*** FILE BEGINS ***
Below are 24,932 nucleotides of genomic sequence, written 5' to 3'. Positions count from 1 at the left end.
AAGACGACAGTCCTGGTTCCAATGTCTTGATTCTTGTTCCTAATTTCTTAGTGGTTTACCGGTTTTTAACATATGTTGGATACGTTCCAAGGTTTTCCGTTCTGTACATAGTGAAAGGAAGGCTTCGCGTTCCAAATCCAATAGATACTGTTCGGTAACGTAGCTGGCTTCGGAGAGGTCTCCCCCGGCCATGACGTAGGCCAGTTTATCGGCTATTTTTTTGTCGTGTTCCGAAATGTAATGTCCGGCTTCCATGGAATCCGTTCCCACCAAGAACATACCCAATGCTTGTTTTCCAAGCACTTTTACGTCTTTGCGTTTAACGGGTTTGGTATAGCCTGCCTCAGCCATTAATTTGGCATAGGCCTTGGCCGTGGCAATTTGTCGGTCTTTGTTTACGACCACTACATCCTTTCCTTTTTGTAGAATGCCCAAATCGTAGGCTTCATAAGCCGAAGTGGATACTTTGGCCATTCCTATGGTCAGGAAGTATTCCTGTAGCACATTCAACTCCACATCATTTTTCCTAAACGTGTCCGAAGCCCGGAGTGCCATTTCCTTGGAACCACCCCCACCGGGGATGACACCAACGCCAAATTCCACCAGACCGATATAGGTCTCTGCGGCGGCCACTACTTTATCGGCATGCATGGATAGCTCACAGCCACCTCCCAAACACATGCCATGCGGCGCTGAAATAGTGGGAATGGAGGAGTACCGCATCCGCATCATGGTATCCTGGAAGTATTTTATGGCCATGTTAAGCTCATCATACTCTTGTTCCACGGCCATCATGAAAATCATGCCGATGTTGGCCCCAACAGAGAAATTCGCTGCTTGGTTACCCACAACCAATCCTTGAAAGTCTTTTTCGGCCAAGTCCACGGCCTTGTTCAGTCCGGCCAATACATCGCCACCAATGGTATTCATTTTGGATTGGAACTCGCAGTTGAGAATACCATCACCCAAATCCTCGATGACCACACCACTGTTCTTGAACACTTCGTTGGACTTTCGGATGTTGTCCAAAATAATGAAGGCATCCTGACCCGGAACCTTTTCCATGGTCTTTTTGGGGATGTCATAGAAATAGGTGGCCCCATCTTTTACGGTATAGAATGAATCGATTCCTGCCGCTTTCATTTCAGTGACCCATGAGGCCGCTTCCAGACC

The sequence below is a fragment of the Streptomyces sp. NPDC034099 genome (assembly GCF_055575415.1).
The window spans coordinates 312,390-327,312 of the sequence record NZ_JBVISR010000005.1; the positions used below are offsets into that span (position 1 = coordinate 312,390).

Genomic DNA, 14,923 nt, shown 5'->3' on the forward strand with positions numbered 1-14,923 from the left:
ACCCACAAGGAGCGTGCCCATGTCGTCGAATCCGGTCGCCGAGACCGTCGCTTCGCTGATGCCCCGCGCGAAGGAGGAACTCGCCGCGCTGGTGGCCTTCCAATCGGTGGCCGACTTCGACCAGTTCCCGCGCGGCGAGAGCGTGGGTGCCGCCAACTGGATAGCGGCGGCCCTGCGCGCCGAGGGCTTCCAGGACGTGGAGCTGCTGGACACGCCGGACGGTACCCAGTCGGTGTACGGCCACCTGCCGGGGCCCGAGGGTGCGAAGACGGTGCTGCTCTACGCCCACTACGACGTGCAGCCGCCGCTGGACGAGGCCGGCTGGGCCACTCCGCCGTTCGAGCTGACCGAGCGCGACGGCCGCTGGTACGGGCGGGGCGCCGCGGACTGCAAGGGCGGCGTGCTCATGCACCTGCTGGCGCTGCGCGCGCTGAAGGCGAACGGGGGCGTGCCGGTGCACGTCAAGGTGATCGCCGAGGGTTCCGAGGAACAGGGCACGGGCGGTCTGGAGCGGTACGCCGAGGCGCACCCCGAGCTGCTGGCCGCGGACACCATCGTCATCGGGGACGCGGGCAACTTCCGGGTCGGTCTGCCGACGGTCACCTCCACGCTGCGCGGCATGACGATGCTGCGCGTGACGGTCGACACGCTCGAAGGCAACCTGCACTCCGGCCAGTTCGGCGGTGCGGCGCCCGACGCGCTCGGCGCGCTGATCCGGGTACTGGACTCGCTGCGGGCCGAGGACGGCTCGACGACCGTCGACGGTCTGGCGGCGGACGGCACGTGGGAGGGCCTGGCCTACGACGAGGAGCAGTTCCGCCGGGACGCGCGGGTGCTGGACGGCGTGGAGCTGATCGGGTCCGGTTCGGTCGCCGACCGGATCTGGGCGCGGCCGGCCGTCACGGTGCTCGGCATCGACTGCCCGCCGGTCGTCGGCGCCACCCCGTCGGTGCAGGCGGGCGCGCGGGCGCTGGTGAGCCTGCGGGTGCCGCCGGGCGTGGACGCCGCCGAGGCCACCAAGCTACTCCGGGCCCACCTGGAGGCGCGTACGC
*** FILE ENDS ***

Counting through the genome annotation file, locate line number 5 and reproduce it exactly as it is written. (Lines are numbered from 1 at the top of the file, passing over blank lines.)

Genomic DNA, 14,923 nt, shown 5'->3' on the forward strand with positions numbered 1-14,923 from the left: